.97 Repainted by the new owners in RAF green & brown camouflage, yellow undersides, invasion stripes, serial "RG383". Based Goulburn NSW.
15.1.04 Struck-off Register, sold to NZ
22.1.04 Registered ZK-CMM David J. Cowie, Auckland-Dairy Flat
.04 Participated in NZ Cape to Bluff Air Rally, camouflaged with D Day stripes, owned David Cowie
05 Aircraft repainted aircraft as RAF "RH368" with D Day stripes to represent Monty’s first Messenger and the only one to have D-Day stripes.

David Cowie died.13.9.07, aircraft ownership transferred to a Cowie Family Trust.
Operated by NZ Warbirds, Auckland-Ardmore, by agreement with David Cowie’s family
24.4.11 flying at airshow Omaka NZ, "RH368" RAF camouflage, D Day stripes


            VH-BJH at Caboolture Qld 1993, soon after its extensive rebuild.                                                                   Nigel Daw collection


ZK-CMM "RH368" at Omaka NZ in April 2011.                                                                                                                                  Photo by Dave Eyre

            C/n 6340             Miles M.38 Messenger 2A                                                                                                                                                   VH-ALN

.46 Built by Miles Aircraft (Northern Ireland) Ltd at Newtownards, Belfast, Northern Ireland as a production Messenger 2A, c/n 6340. 
Blackburn Cirrus Major III engine.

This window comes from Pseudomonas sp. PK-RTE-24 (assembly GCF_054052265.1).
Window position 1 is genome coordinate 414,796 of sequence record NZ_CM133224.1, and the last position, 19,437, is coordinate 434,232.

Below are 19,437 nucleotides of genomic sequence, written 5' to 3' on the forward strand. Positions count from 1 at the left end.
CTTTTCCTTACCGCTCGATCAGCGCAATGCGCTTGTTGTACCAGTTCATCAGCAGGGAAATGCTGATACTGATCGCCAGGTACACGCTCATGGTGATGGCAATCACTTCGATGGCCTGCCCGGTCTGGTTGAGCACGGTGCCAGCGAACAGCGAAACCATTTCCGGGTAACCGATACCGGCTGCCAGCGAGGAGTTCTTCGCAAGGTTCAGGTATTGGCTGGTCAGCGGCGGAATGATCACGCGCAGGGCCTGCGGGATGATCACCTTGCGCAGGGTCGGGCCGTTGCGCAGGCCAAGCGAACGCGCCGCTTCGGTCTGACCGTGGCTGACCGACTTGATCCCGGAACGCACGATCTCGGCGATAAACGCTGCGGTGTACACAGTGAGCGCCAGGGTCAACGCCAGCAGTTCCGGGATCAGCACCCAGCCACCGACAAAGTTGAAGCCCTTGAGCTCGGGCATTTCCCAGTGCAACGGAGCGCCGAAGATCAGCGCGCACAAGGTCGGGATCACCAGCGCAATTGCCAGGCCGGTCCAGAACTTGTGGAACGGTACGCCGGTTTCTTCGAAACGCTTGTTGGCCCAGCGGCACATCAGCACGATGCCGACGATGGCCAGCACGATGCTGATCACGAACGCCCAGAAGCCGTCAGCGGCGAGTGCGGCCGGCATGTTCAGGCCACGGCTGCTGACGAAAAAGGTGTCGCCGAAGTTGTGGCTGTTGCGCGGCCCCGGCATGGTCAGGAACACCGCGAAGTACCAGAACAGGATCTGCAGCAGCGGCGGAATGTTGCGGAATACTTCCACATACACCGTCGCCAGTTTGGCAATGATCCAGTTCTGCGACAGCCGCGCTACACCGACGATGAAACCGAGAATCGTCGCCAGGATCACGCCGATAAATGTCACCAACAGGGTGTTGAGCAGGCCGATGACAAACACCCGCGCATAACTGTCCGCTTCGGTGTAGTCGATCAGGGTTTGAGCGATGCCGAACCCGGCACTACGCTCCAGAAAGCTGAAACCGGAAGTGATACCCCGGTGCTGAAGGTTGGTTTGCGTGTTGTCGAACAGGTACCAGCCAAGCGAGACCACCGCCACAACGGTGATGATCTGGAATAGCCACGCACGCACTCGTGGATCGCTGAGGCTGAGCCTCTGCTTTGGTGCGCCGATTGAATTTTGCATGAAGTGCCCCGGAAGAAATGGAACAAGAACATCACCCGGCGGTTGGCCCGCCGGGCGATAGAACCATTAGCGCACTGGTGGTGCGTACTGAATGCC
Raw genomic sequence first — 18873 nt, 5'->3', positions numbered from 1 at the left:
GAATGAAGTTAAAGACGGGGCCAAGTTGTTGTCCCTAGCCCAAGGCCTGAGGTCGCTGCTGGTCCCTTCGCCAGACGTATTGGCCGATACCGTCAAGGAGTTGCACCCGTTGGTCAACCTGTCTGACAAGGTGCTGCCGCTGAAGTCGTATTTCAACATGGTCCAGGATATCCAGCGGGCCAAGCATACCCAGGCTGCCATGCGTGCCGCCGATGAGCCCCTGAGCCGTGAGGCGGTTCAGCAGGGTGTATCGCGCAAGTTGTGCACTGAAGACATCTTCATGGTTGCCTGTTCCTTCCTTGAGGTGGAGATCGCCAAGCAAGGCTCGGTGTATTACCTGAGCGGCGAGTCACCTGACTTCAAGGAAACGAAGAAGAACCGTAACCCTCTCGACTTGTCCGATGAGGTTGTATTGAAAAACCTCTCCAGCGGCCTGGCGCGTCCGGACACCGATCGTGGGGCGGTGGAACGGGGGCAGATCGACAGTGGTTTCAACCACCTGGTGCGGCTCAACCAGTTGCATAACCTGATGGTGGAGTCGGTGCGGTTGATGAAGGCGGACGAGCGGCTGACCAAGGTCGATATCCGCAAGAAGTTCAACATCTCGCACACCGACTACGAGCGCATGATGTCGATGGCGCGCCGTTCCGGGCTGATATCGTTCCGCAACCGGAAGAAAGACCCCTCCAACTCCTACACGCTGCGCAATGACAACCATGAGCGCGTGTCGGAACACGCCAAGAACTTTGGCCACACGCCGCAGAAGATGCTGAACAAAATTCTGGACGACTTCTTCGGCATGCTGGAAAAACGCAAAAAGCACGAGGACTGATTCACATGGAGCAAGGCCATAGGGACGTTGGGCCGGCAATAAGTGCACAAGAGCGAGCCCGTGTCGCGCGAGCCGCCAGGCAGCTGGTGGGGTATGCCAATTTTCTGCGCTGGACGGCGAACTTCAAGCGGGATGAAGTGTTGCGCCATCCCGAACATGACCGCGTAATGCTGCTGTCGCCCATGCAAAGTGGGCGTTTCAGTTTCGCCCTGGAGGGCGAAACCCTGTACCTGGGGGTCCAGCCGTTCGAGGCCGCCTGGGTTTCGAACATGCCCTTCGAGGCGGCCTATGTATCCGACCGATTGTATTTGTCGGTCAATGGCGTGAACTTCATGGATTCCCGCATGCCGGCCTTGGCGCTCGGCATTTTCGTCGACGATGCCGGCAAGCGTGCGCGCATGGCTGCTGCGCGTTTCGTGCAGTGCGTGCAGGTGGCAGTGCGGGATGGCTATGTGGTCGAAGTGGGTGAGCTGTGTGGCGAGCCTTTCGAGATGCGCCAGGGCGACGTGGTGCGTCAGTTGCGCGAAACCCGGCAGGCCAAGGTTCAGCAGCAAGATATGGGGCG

Oval rear cabin windows
27.8.46 Registered G-AIDH William A. Rollason, Croydon Aerodrome, London

First flight Newtownards under Class B registration U-9, ferried to Woodley as U-9 for painting and fit out
5.9.46 Application for CofA made by Miles Aircraft Ltd
10.1.47 CofA issued W. A. Rollason Ltd, Croydon Aerodrome, London
11.1.47 Miles office records quote delivery date 11.1.47, Messenger No.13, purchase price £2208 13 shillings paid on 10.1.47
Leased by Rollason to Prince Birabongse of Siam, based London. Prince Bira replaced it with a Miles Gemini
2.6.47 Change of ownership: David Brown & Sons (Huddersfield) Ltd, Huddlesfield
2.11.48 Change of ownership: Whitehouse Industries Ltd, Yeadon
19.10.49 Change of ownership: Mrs. Lorna Kathleen King, Monk Fryston, Yorkshire. Based Sherburn-in-Elmet
25.9.51 Change of ownership: W. S. Shackleton Ltd, London  (World-wide aircraft brokers)
5.11.51 Struck-off British Register as sold to Australia

Shipped to Australia
29.2.52 Registered VH-ALN Kirby Brothers, Brisbane Qld
15.7.55 Change of ownership: Richard F. Condon, Roma Qld
21.5.56 Change of ownership: Airwork Co, Archerfield Aerodrome, Brisbane Qld
24.5.56 Change of ownership: Fred Purdie, "Rocky Ponds" Station, Wookala Siding via Home Hill Qld